a primary denaturation at 95˚C for 1 minute, and 40 cycles at 95˚C for 15 seconds and 65˚C for 1 minute. Final master mix of the PCR reaction consisted of 10 ml SYBR Green master mix, 2 ml cDNA, 0.5 ml of each forward and reverse primer (10 pmol) and 7 ml nuclease-free water. Experiments were carried out in duplicate for each data point. Beta-2-microglobulin (B2M) mRNA was amplified as a normalizer to show relative fold changes in each target mRNA expression. Melting curve analysis was performed to confirm specific PCR product of each primer pair. The effects of LRS and LCS on gene expressions were compared with MRS and MRL.

Statistical analysis

Total expression ratio of the genes was compared between treated and control cells using a randomization test applied in the relative expression software tool (REST©).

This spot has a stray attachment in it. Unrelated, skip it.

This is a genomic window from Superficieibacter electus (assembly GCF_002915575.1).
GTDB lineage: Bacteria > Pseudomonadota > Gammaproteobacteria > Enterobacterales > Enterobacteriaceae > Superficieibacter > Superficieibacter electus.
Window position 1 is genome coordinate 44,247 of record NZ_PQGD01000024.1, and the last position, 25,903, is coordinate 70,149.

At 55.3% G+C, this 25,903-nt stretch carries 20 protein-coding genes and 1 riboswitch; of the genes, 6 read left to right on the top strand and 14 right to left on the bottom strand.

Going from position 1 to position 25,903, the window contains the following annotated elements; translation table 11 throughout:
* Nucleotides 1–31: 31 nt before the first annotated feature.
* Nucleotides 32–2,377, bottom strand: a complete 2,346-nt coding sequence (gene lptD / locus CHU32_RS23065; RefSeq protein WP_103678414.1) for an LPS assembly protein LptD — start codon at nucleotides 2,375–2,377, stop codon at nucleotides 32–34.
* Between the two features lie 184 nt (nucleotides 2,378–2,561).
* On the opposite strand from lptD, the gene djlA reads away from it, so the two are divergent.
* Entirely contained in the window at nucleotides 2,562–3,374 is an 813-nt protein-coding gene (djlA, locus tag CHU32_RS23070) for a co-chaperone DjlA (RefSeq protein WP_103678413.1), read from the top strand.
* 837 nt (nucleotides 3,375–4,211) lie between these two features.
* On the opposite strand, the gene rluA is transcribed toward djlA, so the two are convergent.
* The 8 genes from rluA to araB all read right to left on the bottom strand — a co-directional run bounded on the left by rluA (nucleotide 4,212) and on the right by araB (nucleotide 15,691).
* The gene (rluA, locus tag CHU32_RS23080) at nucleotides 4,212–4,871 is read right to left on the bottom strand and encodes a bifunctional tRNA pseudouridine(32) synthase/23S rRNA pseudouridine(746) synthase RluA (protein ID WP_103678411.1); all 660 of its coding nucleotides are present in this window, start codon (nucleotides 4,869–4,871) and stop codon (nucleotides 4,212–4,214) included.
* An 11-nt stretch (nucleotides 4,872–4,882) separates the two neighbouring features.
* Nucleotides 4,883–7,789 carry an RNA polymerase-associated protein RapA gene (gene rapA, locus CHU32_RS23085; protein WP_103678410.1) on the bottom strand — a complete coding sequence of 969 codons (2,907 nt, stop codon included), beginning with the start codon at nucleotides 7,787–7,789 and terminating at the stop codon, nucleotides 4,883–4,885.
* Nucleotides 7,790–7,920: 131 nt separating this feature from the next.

Mann-Whitney test was used for comparison of pretreated controls with inhibitory concentration 50% (IC50) of cells treated with lactobacilli culture supernatants as well as pH and lactate-adjusted as well as pretreated controls in SPSS software (version 16.0). All data were expressed as a mean ± SE of three separate experiments. P<0.05 was considered as statistically significant.

Results

The effects of L. crispatus and L. rhamnosus supernatants on MDA-MB-231 and MRC5 cell proliferation

LCS and LRS had no toxic effect on MRC5 cells (data not shown). The IC50 values of LRS and LCS against MDA-MB-231 cells were 10% (v/v) and 13% (v/v), respectively. The cytotoxic effects of LCS and LRS against MDA-MB-231 cells were higher than MRS and MRL (MRS with pH adjusted to that of LCS and LRS, P<0.05, Fig.1,). These results imply that the main cause of cancer cell death was not the acidity, but it can be attributed to a substance other than lactate in the supernatant of the lactobacilli. In addition, cytotoxicity effect of LRS was significantly higher than LCS in MDA-MB-231 (P<0.01).

Table 1- Sequence of the primers used in this study

Effects of L. crispatus and L. rhamnosus supernatants on the expression of HIF pathway genes